3. If you follow my blog you know I love malachite! Vintage malachite rings are getting harder and harder to find, at least in my opinion. This particular ring is from the 1960s and I love the size and heft of it. So comfortable and a piece that would fit in with any wardrobe. The diamonds on both sides are a cool touch and the split shank is pretty cool too. Price: $1,899 (click on photo for details)

4. Comfort level, 10 out of 10! This handmade twist ring is one of those that you put on and never take off. I love the hammered finish and the maker’s mark is hand etched on the inside of the ring. I can see and feel the time and effort it took to handmake this ring. One end is set with an emerald, the other is set with a champagne diamond. A unique duo for such an eclectic ring. Price: $1,469 (click on photo for details)

Era Gem | Gem Gossip Era Gem | Gem Gossip

5. I love a good architecturally bold gold ring–this particular piece jumped out at me while browsing EraGem. Let me just say for the record, this ring in person is quite different than any photo could show. The feel and smoothness of this ring when worn is so hard to photograph, but it is totally all there! It is one of those rings that when you put it on, you’re one with the ring. Sounds weird, but if you collect and wear rings, you know what I mean! Love the design, love the feel. Marked 18k “Gabriel” and would love to know more about the ring’s origins. Price: $1,599 (click on photo for details)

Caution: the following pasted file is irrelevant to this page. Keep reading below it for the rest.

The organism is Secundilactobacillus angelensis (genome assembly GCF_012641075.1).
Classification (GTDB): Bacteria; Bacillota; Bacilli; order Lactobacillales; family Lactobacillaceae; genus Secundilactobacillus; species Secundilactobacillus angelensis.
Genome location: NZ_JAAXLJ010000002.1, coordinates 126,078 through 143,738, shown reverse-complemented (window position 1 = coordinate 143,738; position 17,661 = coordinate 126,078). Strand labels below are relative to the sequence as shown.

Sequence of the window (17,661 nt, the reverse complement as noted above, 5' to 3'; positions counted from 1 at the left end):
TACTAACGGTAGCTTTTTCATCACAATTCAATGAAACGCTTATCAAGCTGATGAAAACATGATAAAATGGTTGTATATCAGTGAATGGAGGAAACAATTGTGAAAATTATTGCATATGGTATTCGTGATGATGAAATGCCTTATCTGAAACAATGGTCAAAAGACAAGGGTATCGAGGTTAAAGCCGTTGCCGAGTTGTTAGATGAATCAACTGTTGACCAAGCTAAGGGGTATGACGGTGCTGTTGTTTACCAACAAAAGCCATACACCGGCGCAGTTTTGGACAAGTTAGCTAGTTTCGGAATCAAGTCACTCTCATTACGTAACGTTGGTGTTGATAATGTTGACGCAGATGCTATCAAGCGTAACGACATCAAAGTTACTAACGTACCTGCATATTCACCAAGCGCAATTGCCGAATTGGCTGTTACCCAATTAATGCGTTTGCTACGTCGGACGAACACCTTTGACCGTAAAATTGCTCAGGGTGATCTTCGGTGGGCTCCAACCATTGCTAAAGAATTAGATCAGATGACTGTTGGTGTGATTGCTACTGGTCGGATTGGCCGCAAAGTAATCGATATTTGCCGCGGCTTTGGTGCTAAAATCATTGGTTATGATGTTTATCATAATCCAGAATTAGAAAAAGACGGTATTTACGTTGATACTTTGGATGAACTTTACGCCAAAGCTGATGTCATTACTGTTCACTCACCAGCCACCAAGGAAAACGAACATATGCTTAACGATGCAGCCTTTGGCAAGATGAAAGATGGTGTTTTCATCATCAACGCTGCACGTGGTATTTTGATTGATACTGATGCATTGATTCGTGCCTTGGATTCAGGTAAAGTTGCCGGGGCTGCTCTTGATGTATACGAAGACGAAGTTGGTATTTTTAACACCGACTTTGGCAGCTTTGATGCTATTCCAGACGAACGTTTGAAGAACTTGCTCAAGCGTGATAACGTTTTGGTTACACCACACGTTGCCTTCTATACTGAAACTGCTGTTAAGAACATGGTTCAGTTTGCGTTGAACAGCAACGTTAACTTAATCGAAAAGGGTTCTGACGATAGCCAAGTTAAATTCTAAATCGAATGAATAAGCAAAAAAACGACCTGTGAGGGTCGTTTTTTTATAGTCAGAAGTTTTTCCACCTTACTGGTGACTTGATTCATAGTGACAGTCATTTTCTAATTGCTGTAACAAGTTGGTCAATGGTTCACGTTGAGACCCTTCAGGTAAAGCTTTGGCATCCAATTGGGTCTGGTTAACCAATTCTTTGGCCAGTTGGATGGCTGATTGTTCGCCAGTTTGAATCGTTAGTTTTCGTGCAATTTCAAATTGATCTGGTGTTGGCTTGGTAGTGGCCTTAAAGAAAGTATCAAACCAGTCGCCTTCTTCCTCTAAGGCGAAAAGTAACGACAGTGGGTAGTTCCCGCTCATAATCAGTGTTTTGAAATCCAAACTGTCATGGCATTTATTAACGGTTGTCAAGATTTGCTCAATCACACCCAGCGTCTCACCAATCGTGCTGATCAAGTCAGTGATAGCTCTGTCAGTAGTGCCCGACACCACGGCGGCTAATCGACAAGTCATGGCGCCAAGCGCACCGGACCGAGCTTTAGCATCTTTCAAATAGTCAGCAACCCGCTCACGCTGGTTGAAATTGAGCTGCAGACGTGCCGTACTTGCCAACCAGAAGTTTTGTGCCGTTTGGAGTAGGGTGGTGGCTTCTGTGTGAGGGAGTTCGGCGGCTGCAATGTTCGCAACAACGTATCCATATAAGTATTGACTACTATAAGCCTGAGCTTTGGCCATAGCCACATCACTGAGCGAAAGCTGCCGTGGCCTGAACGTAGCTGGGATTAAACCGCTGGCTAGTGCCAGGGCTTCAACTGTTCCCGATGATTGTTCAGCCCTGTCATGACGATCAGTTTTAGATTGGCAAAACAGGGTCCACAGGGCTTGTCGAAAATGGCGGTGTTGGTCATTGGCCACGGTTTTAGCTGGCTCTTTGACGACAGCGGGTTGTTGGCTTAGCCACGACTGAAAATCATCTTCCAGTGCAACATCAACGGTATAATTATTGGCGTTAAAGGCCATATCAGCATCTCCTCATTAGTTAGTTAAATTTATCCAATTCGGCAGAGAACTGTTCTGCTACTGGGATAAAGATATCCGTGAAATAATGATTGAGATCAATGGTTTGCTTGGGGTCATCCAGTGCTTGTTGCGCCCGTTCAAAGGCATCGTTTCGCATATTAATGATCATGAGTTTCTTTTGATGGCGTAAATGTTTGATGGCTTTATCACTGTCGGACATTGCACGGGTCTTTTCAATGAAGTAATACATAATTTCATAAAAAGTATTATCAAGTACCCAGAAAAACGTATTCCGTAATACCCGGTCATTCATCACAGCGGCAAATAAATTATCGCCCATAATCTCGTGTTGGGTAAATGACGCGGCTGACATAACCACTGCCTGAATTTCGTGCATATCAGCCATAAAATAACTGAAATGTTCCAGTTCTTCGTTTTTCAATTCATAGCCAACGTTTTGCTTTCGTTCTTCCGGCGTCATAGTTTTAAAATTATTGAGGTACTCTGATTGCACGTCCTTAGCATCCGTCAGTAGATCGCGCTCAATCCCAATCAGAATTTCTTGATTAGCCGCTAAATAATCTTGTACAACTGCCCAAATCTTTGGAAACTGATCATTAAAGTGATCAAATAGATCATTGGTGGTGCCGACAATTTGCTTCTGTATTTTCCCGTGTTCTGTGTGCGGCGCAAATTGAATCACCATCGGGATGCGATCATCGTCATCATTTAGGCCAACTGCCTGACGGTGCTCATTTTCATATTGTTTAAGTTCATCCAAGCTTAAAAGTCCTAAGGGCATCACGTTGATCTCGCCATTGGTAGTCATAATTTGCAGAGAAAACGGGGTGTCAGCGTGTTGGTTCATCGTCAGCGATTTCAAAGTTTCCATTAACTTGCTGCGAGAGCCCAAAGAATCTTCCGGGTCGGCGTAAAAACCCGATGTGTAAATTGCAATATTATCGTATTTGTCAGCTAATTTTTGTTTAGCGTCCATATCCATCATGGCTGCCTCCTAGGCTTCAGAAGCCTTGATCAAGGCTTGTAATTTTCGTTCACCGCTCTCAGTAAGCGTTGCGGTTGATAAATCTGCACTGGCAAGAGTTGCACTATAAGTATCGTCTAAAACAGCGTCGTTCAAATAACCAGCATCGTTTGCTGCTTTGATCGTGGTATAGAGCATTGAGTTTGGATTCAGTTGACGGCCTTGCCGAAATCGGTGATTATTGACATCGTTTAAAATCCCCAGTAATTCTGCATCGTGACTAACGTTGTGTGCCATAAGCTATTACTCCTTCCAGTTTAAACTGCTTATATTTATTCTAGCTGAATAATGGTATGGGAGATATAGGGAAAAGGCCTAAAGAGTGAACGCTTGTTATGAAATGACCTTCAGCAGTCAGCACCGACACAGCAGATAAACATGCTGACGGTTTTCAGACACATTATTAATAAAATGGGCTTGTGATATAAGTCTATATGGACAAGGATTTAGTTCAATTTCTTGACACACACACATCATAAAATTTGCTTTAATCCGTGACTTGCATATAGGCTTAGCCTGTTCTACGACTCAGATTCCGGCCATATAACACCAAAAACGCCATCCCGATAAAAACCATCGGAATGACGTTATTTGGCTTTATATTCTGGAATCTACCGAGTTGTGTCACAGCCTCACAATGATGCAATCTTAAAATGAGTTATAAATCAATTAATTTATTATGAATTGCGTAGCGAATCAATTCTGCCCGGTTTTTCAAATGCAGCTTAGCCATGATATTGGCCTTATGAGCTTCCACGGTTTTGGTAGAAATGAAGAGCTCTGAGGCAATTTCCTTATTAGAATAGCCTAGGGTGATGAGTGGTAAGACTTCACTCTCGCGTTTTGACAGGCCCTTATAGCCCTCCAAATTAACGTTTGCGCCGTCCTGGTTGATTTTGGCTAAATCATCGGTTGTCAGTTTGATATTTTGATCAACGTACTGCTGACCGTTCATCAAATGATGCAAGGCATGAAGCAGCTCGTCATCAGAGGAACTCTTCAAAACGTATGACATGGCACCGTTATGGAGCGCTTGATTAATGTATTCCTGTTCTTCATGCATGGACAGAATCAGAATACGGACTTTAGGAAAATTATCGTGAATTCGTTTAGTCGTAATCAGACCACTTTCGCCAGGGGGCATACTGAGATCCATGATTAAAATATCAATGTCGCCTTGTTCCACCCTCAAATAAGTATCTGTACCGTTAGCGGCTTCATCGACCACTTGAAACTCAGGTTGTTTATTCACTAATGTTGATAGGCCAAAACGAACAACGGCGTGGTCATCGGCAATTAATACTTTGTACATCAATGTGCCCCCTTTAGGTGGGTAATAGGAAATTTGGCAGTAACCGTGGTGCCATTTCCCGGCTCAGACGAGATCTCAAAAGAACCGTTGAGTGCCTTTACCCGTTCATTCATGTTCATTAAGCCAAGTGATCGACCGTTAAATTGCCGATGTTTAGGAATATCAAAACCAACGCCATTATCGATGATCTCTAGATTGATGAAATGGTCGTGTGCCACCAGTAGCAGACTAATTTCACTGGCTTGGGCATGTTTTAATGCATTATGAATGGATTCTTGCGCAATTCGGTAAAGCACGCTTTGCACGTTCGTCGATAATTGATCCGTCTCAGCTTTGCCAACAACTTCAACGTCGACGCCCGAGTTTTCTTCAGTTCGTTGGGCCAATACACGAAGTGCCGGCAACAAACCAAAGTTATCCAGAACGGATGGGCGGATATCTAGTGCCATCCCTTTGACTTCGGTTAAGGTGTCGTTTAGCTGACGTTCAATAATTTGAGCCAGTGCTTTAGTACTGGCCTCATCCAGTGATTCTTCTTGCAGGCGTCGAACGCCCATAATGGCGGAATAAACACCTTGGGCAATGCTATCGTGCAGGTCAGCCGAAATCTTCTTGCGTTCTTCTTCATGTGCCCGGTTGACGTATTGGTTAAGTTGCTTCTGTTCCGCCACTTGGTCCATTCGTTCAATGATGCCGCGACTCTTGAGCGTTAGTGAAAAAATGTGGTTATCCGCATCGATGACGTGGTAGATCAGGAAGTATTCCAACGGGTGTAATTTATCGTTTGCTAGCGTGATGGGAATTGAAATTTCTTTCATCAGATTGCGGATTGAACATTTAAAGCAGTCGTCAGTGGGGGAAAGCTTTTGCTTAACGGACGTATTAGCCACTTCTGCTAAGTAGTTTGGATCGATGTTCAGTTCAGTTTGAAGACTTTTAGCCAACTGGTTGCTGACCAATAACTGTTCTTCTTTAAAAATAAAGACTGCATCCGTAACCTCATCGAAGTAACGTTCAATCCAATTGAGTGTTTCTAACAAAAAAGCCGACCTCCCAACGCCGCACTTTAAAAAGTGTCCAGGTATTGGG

6. A cameo unlike any cameo, striking at first for its color, then once you realize the army green shade contrasting against the purple/brown hue, you start to really like and want this ring! I don’t own many cameos–shell cameos tend to not go well with my skin color and my wardrobe. But THIS. On another level! The seed pearls surrounding the hardstone cameo add a feminine touch. Price: $1,999 (click on photo for details)

Era Gem | Gem Gossip Era Gem | Gem Gossip

7. A cocktail ring is named a cocktail ring because of pieces like this! The true definition. And can we talk about the lapis and turquoise combination?! An underrated duo. This ring deserves some sunny skies and a nice refreshing beverage. I like it for the index or middle finger, definitely. And yes, statement-making enough to wear alone, no other rings. Extra bonus with the pyrite flecks in the lapis. Price: $2,399 (click on photo for details)